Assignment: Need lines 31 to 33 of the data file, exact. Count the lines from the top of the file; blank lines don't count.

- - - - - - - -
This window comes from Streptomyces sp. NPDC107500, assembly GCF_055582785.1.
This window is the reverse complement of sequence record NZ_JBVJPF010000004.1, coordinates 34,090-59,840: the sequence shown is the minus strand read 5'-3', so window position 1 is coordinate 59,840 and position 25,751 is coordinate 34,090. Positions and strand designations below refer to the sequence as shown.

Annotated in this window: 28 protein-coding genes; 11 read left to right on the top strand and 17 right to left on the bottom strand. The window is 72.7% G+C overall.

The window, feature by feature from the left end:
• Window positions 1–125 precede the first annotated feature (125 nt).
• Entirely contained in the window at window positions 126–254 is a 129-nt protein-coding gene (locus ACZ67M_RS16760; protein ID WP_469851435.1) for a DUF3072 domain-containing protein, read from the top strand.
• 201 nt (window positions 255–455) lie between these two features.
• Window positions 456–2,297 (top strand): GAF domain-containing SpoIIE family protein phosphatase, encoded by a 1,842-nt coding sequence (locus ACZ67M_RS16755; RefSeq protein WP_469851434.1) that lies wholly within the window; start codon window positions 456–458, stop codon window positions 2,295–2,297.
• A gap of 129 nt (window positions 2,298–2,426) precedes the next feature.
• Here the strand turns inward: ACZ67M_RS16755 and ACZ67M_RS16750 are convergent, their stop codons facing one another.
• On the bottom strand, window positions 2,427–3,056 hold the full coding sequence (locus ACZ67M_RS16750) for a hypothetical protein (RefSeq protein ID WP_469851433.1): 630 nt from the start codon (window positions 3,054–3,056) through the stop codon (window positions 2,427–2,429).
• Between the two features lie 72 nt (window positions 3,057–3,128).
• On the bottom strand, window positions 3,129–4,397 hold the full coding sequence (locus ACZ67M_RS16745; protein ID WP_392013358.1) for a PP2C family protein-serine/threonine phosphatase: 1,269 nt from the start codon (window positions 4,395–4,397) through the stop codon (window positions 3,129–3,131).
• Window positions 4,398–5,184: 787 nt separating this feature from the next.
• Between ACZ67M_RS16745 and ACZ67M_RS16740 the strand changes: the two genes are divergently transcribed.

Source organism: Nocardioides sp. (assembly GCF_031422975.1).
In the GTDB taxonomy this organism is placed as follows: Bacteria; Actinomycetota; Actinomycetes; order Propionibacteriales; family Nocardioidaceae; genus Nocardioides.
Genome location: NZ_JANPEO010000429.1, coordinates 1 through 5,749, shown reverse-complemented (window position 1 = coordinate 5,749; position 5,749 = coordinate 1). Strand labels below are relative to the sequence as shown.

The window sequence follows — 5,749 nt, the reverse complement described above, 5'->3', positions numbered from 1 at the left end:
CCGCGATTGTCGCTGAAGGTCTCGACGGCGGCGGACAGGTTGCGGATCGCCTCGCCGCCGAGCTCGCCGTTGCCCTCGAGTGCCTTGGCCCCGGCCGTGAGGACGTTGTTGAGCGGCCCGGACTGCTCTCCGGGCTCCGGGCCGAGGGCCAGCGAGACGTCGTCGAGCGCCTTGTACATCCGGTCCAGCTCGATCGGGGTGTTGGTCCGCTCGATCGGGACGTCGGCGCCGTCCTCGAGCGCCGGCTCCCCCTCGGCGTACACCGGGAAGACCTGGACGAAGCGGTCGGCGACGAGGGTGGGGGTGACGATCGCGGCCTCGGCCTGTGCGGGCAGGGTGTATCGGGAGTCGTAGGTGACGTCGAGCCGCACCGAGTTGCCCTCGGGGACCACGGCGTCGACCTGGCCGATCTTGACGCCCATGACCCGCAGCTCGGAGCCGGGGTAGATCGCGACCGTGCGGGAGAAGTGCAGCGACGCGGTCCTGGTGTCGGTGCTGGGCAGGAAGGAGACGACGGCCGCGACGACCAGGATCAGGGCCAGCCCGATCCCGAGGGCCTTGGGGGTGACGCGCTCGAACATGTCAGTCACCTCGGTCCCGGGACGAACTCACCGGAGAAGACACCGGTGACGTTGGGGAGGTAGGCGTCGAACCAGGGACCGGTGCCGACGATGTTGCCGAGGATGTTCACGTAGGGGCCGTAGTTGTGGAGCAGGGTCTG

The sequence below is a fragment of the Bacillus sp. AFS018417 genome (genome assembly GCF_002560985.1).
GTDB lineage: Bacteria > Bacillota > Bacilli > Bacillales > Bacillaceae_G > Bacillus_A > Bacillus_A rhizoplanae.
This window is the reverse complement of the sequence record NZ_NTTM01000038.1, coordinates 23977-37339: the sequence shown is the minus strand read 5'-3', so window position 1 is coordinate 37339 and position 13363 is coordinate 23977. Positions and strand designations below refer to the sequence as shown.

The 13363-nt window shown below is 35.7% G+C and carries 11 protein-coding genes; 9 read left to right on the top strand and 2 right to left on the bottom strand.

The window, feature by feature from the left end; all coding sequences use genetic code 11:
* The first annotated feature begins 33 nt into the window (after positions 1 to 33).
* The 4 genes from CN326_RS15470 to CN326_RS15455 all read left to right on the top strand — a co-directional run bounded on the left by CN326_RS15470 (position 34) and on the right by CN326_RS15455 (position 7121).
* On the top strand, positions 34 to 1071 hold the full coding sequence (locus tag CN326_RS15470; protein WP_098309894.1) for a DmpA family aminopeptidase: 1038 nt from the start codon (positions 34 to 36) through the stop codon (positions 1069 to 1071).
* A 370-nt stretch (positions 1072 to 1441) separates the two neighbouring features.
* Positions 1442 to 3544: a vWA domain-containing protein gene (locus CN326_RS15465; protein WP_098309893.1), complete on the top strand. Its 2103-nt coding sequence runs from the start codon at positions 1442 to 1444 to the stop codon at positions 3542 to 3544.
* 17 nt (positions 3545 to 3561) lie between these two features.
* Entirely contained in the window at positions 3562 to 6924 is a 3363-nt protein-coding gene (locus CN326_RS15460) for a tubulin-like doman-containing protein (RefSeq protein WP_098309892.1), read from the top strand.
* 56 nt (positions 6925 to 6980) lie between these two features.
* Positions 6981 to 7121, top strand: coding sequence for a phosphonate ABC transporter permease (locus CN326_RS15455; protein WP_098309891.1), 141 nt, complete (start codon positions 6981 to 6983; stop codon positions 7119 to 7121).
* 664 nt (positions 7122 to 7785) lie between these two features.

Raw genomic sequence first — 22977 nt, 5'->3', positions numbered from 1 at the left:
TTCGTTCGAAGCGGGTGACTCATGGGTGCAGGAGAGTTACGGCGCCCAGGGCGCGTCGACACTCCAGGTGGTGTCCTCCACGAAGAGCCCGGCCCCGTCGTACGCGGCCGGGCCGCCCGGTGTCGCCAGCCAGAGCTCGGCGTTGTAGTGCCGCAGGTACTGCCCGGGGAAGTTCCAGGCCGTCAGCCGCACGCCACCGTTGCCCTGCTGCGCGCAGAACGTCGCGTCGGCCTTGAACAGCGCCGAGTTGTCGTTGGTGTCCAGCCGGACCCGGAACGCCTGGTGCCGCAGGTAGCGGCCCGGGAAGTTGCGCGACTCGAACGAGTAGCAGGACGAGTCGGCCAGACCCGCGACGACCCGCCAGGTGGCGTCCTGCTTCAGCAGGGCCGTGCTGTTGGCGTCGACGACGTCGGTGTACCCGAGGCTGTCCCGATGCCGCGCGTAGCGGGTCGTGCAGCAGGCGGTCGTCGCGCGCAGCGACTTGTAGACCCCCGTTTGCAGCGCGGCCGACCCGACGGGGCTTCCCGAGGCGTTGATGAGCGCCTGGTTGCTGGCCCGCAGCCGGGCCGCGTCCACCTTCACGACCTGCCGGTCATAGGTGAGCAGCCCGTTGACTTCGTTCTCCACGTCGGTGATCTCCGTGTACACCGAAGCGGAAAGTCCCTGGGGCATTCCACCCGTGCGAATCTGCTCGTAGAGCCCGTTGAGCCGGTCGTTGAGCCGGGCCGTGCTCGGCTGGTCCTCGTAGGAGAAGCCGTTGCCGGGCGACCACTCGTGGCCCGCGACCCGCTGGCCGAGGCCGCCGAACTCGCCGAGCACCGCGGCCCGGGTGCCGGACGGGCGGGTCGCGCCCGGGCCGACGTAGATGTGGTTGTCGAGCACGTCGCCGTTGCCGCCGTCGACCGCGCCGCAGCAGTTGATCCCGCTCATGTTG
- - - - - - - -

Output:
* 17 nt (positions 3545 to 3561) lie between these two features.
* Entirely contained in the window at positions 3562 to 6924 is a 3363-nt protein-coding gene (locus CN326_RS15460) for a tubulin-like doman-containing protein (RefSeq protein WP_098309892.1), read from the top strand.
* 56 nt (positions 6925 to 6980) lie between these two features.